Pub Companies - Business, Innovation and Skills Committee Contents

6  Conclusion

154.  The purpose of this inquiry into pub companies was to assess whether or not the industry had delivered on its promise of meaningful reform. As with previous inquiries, modest improvements have been made. However, the fact that it has taken a number of select committee inquiries to prompt these improvements demonstrates the deep-seated problems which lie at the heart of the industry. While the new codes of practice are a step in the right direction, they only address a limited number of areas. In many areas we do not believe that there has been a genuine commitment to reform. Many of the potential benefits of the new code, which were identified by our predecessor committees, have been undermined by a process of implementation which can only be described as half-hearted.

155.  The BBPA has shown itself to be impotent in enforcing its own timetable for reform and the supposed threat of removing the membership of pub companies who did not deliver was hollow. The voluntary withdrawal from the BBPA by Greene King, which has suffered no reputational loss as a result, clearly demonstrates that fact. Furthermore, while the BII may be seen to have done an adequate job in accrediting the new codes of practice, it is clear to us that its enforcement role is fundamentally undermined by a lack of meaningful sanctions for non-compliance. Given the high number of breaches allowed before sanctions would be applied we believe that "naming and shaming" and subsequent withdrawal of BII accreditation is insufficient.

156.  Intransigence on both sides remains at the heart of the matter and is highlighted by the lack of real progress, over a wide range of issues, highlighted in this Report. The Business, Innovation and Skills Committee's 2010 Report gave the industry a final opportunity to address these issues. It is an opportunity that has been wasted. Reform has proceeded at a glacial pace and only as a result of dogged scrutiny by Parliamentary Committees. This latest attempt at reform has failed and we neither have the time nor the patience to continue along this path. We therefore conclude that the reforms do not meet the test set by our predecessor committee.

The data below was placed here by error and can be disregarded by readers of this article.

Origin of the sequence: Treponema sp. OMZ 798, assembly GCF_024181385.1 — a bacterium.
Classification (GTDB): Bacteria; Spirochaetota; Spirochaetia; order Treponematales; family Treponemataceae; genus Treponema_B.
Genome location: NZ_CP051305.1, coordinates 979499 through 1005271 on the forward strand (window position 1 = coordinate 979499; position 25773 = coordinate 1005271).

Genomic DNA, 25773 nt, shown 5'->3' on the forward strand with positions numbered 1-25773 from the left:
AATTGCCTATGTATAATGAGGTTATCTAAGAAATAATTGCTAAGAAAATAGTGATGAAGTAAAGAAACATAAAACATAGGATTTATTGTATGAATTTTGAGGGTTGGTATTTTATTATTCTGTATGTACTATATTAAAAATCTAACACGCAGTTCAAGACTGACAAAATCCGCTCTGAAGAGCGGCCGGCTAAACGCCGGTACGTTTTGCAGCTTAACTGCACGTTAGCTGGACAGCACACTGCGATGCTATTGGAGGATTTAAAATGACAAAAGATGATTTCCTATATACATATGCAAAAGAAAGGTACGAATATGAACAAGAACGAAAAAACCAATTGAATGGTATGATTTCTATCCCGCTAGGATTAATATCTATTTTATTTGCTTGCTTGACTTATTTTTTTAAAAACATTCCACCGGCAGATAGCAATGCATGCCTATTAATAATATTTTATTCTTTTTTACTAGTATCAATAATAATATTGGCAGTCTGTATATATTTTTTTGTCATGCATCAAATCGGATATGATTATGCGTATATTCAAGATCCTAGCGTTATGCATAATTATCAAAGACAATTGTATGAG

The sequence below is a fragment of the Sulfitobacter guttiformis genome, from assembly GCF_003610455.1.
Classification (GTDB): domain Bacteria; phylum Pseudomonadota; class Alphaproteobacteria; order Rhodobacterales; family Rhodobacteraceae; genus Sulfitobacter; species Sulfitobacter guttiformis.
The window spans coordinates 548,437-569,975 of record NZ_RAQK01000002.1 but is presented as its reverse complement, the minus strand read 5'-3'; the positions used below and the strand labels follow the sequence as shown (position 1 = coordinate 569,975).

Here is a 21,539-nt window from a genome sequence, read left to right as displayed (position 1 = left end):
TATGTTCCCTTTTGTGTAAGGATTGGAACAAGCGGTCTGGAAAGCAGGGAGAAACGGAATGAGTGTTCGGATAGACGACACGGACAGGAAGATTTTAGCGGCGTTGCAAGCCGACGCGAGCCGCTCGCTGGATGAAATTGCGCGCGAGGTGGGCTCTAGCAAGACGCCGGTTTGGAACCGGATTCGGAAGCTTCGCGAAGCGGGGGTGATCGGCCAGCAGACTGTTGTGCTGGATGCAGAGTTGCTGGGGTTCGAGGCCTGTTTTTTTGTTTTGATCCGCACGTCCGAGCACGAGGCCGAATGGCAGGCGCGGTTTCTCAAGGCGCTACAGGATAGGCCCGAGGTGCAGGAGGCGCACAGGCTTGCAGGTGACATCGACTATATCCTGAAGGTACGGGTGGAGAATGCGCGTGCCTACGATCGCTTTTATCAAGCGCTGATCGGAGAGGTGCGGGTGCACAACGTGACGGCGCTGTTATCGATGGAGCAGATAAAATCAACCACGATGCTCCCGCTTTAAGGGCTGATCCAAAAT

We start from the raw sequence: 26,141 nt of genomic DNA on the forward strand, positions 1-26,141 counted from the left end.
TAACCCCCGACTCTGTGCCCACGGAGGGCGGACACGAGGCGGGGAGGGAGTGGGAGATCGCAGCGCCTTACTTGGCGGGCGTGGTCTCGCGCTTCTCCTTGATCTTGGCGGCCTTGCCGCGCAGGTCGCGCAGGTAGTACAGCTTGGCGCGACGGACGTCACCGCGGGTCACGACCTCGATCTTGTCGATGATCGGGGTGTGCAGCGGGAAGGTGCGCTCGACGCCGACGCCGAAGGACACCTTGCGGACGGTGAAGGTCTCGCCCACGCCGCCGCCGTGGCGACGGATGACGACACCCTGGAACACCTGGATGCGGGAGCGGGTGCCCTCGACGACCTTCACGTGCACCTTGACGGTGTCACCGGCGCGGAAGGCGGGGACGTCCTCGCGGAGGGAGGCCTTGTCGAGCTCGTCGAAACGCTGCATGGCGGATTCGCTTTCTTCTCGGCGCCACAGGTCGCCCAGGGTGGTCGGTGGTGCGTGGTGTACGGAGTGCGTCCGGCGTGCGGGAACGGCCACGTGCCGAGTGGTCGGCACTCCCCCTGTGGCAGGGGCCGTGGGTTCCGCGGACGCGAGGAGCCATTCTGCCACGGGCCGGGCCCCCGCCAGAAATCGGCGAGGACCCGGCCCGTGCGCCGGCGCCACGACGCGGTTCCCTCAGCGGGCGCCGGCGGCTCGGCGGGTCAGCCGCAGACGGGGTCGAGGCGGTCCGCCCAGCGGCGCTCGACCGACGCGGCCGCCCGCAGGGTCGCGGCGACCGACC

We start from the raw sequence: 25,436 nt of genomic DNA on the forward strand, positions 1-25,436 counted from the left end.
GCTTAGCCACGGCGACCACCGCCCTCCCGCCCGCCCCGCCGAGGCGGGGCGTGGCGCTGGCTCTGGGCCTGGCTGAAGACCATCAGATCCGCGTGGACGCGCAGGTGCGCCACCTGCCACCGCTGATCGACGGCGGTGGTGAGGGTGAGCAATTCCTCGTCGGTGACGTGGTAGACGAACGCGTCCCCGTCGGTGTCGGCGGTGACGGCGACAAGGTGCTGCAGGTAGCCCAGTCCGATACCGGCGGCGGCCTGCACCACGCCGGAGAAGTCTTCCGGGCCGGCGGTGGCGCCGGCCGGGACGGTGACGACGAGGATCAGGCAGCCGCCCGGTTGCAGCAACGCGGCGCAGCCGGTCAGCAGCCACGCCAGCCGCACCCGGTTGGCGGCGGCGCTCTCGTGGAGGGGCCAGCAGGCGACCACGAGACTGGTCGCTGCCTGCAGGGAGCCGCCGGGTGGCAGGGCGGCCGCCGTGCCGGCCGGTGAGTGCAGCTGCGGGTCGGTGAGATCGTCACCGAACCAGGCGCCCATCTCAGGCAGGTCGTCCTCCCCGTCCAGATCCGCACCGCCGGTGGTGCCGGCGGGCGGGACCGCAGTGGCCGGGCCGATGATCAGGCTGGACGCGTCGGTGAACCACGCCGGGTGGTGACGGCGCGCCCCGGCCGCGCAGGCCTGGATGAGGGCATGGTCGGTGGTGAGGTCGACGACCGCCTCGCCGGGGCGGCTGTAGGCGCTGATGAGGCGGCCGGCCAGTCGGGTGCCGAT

157.  The position of the previous Government—endorsed by the current Government—was that if we so recommended, it would consult on how to put the Code on a statutory footing. It is now time for the Government to act on that undertaking. In its response to our Report, the Government has to set out the timetable for that consultation and begin the process as a matter of urgency. We further recommend that the consultation includes proposals for a statutory Code Adjudicator armed with a full suite of sanctions. Considering the amount of evidence gathered by us and our predecessor Committees this should not be a lengthy process; and given the Government's undertaking to us we do not anticipate any meaningful delay. Furthermore, we caution the Government that offering a compromise of non-statutory intervention would be a departure from its undertaking to us and would not bring about the meaningful reform that is needed.

158.  We have not come to this decision lightly and we are firmly of the view that statutory regulation should only be used as a last resort. However, our hand has been forced and we see no other alternative for an industry which has for too long failed to put its own house in order.

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Prepared 20 September 2011